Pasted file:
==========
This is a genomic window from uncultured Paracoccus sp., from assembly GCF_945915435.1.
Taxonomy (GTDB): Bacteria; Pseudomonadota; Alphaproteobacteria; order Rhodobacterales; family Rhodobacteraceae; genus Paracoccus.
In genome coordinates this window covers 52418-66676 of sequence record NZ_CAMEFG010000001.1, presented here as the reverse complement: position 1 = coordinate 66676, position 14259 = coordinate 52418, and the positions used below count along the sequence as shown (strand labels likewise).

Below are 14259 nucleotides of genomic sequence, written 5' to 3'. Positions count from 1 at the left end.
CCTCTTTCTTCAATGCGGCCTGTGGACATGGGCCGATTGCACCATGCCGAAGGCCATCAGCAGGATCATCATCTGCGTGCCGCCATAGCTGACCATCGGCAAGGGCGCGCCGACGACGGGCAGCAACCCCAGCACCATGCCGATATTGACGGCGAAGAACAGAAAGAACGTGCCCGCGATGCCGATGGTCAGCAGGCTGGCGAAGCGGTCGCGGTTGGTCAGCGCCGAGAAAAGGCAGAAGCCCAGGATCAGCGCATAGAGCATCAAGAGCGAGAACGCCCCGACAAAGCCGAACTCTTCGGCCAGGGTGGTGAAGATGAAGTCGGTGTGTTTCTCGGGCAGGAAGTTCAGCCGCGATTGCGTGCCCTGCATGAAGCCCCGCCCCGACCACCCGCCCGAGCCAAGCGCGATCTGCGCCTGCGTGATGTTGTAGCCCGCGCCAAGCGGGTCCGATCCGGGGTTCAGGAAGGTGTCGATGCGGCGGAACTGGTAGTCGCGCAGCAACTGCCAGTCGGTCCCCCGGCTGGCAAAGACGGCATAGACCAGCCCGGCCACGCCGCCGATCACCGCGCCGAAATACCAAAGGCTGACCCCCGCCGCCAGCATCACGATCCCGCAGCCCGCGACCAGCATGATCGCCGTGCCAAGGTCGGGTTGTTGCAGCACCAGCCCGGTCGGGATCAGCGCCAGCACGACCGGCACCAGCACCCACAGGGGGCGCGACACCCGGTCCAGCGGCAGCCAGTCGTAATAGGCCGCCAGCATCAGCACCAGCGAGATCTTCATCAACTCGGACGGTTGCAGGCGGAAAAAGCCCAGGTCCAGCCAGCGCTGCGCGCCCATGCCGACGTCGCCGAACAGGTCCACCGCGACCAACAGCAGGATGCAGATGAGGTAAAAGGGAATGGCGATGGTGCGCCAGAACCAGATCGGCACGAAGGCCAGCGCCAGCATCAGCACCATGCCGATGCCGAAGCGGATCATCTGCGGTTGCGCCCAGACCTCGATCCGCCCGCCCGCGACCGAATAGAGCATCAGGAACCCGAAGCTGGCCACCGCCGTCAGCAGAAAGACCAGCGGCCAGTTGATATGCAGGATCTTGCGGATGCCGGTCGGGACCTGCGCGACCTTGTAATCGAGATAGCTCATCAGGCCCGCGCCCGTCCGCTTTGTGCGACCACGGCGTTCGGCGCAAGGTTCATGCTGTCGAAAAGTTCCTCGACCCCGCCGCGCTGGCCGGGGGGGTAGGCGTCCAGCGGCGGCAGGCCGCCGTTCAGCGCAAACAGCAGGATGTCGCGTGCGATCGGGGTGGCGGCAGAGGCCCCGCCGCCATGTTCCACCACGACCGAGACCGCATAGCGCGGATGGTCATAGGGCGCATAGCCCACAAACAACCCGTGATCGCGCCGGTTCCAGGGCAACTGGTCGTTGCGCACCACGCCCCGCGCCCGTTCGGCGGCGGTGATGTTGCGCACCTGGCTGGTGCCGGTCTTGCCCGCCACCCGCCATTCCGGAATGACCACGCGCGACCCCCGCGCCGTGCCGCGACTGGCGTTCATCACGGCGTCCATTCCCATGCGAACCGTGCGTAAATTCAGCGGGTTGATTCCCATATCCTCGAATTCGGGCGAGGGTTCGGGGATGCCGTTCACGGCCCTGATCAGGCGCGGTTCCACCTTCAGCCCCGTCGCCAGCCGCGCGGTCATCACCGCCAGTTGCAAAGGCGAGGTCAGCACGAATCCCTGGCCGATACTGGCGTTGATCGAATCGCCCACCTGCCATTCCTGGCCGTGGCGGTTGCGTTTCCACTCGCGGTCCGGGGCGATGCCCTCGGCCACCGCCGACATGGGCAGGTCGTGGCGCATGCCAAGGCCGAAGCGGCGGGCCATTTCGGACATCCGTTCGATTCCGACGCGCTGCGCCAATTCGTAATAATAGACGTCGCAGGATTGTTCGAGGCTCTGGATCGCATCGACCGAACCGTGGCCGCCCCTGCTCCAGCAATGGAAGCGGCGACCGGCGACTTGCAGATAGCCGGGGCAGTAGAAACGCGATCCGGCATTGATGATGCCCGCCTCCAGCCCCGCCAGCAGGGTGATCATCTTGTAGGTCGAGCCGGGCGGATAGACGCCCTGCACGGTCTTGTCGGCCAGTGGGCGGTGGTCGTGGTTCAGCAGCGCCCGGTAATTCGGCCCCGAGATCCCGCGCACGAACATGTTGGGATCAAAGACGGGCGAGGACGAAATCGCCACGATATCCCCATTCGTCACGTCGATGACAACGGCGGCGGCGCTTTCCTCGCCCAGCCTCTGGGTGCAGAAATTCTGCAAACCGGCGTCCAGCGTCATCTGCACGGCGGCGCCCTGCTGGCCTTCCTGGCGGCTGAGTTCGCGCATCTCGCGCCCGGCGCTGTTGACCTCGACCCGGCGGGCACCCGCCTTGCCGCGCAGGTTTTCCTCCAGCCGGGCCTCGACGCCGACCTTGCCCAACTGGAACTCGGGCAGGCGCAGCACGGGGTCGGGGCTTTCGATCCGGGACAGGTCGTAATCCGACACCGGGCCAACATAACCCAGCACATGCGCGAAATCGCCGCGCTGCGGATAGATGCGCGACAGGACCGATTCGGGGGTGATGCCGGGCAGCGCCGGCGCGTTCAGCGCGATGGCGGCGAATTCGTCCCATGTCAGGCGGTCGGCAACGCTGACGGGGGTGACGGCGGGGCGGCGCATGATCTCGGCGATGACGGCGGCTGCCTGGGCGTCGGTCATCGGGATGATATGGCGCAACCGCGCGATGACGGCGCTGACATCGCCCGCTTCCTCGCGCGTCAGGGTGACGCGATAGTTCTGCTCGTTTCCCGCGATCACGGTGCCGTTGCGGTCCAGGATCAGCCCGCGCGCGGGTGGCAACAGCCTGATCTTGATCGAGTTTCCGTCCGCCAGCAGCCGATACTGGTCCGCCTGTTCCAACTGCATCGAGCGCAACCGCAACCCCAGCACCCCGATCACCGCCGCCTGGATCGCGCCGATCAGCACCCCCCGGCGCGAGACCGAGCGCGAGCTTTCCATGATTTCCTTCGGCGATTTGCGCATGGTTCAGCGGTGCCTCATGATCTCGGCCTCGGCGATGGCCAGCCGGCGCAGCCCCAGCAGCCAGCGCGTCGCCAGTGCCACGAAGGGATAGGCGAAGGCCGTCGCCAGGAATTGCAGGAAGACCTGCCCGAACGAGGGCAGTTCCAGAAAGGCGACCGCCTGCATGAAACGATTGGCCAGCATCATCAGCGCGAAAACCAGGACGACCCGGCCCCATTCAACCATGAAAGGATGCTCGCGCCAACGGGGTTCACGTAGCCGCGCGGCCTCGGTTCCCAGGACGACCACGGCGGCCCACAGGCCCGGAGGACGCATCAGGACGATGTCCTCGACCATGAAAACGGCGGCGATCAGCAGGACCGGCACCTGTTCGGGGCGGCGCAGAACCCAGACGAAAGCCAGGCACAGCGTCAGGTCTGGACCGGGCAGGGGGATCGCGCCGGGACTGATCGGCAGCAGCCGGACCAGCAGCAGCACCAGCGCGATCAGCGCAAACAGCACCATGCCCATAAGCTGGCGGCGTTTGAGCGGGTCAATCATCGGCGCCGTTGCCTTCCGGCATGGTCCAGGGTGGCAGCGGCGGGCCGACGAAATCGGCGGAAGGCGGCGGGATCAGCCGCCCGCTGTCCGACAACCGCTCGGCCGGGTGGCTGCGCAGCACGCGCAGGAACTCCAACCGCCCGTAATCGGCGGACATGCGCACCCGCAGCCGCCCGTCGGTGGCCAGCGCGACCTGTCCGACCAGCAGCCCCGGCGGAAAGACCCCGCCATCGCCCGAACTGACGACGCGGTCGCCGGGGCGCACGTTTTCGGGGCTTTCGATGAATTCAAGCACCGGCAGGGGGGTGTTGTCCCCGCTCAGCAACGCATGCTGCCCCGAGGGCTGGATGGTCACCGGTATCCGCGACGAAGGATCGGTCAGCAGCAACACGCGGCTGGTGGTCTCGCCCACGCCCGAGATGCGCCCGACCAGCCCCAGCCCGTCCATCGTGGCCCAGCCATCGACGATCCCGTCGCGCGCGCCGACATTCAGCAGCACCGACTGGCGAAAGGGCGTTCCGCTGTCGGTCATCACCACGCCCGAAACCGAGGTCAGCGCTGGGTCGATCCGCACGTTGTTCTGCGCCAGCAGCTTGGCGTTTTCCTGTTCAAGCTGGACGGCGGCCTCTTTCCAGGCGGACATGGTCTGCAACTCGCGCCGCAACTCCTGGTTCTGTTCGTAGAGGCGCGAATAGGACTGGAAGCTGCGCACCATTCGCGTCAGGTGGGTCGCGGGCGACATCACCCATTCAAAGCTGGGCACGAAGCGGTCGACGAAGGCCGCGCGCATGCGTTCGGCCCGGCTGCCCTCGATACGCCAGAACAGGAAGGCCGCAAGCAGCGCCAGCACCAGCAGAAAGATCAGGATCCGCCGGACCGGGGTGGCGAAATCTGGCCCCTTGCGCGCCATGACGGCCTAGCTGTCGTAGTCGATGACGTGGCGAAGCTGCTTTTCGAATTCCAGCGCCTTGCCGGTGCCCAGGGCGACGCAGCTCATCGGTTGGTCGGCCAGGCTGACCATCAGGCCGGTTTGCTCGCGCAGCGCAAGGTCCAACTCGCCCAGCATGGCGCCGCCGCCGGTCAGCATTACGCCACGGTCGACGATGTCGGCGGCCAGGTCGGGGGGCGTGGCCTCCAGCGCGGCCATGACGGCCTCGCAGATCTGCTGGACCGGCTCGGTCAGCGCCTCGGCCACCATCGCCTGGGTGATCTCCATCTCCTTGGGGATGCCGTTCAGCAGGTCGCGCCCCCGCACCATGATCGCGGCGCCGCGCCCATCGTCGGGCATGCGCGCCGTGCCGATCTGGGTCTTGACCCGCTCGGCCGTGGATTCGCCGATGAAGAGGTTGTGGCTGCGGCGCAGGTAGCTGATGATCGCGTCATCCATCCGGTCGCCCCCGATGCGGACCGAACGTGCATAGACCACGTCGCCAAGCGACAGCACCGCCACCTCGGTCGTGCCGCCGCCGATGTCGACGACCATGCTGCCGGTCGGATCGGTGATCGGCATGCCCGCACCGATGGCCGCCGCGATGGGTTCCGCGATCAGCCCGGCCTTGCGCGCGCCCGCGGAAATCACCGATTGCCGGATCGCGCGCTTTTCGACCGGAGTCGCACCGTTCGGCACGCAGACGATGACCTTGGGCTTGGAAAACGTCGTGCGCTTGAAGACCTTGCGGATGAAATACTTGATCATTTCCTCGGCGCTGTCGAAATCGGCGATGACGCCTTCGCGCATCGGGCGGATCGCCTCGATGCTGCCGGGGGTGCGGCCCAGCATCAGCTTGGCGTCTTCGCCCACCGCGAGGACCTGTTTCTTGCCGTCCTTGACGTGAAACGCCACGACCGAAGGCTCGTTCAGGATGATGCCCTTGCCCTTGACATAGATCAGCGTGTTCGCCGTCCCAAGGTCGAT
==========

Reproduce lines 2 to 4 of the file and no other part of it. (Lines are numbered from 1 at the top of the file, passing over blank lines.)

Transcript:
Taxonomy (GTDB): Bacteria; Pseudomonadota; Alphaproteobacteria; order Rhodobacterales; family Rhodobacteraceae; genus Paracoccus.
In genome coordinates this window covers 52418-66676 of sequence record NZ_CAMEFG010000001.1, presented here as the reverse complement: position 1 = coordinate 66676, position 14259 = coordinate 52418, and the positions used below count along the sequence as shown (strand labels likewise).

Below are 14259 nucleotides of genomic sequence, written 5' to 3'. Positions count from 1 at the left end.